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Confabulating with Ahsan Bakhtiar Inspector Tourism Department

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Confabulating with

Ahsan Bakhtiar

Inspector Tourism Department

Government of the Punjab

Jahangir’s World Times (JWT): Please tell us about your educational background
Ahsan Bakhtiar (AB): I acquired my early education from Divisional Public High School (DPS), Burewala. Recently, I completed my MA in Political Science from University of the Punjab, Lahore. During Covid-19 in 2020, I did a short course on Global Politics from Yale University. Currently, I am pursuing my MPhil in Political Science from the same university.

JWT: How long did it take you to prepare for Inspector Tourism Department exam?
AB: My one-year preparation for CSS/PMS exams helped me ace this exam. During my preparation for these competitive exams, I used to give one-paper tests too because I feel job security is very important. It relieves you of extra pressure and you feel more confident and motivated while preparing for the big exams.

JWT: What were your principal resources?
AB: My principal resources included monthly JWT magazine, Big Book by World Times Publications for GK and some history books. I made newspaper a part of my life and read it religiously every day. Apart from that, I focused on English grammar as well. I used to solve online exercises of English grammar. My preparation for CSS exams also compensated me in this exam.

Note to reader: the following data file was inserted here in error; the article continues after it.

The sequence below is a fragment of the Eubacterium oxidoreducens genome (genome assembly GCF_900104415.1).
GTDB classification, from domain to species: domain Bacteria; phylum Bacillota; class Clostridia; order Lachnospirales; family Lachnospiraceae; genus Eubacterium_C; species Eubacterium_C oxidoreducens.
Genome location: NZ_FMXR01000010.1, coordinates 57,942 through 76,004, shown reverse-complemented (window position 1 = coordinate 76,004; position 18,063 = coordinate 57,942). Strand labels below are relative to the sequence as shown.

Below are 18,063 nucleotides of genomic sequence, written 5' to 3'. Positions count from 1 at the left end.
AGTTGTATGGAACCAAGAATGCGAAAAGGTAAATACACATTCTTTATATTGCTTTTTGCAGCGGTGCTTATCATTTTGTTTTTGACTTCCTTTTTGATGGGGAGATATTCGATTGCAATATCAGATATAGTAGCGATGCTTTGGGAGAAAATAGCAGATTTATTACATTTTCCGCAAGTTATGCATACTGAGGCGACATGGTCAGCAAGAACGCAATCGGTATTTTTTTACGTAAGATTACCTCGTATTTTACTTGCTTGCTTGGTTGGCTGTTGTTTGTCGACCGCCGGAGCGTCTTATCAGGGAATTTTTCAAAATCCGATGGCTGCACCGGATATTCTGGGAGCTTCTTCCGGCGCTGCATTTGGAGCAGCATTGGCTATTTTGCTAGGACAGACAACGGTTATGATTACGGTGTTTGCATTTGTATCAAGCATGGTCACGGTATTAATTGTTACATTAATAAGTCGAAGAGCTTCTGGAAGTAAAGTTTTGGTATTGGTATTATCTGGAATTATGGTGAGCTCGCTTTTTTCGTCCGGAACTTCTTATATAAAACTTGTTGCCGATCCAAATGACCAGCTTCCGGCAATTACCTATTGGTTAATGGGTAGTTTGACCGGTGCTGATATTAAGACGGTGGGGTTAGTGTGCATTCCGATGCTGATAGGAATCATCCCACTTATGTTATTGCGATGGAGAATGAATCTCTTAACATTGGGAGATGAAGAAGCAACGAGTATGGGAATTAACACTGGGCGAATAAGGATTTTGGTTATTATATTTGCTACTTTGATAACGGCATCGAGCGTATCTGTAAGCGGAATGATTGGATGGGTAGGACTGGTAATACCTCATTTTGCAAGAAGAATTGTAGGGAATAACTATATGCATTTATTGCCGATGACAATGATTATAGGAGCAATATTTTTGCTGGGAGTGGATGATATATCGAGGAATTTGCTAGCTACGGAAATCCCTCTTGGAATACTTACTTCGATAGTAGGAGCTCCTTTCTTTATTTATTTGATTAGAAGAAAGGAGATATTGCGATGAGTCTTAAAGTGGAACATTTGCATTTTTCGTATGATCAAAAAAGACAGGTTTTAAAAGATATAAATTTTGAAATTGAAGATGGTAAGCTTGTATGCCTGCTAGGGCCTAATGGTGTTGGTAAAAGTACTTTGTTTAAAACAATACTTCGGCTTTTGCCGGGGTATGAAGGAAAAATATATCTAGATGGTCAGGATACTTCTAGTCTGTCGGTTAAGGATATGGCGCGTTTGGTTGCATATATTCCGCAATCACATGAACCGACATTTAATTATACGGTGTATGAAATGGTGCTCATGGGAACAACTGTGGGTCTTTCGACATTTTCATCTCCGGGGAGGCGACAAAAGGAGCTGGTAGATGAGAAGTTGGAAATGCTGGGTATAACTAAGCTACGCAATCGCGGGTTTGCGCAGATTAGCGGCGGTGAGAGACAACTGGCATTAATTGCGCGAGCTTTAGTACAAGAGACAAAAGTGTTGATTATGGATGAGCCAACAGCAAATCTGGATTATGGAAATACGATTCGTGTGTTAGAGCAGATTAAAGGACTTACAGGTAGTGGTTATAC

JWT: How was your experience at World Times Institute during your preparations?
AB: My experience at World Times Institute was phenomenal. It was a great learning experience with highly qualified and cooperative faculty at this institute. Pictures of qualifiers placed in the corridor inspired me a lot to work towards my goal. Overall, the WTI proved to be very helpful. I joined general 4-month session here. Later, I also gained advantage by enrolling myself in Super Class of WTI. Mr. Adnan Bashir, Ma’am Fakhra, Dr. Mehmood Alam, Sir Ali Naqvi, to name a few, guided me throughout my journey. They all were very cooperative. Moreover, the test session at WTI helped me improve a lot. It was due to WTI that I secured allocation as a Tourism Inspector and recently as a Sub Inspector in Punjab Police. Undoubtedly, my efforts came to fruition owing to the guidance I got at WTI.

JWT: How much helpful was Jahangir’s World Times during your preparation?
AB: JWT magazine is a compendium of well-researched and well-drafted relevant articles, interviews and analyses that make it a perfect guidebook for exams.

JWT: How new aspirants should start their preparations for the various one-paper exams?
AB: Aspirants should start by improving their English grammar and honing their vocabulary. Reading newspapers daily not only enhances your vocabulary but also helps you keep abreast of the current developments and hot issues, both national and international. So, reading newspapers, as well as the MCQs published in the monthly JWT magazine, is a must if the aspirants want to qualify GK portion of any exam.

JWT: What areas should they focus on?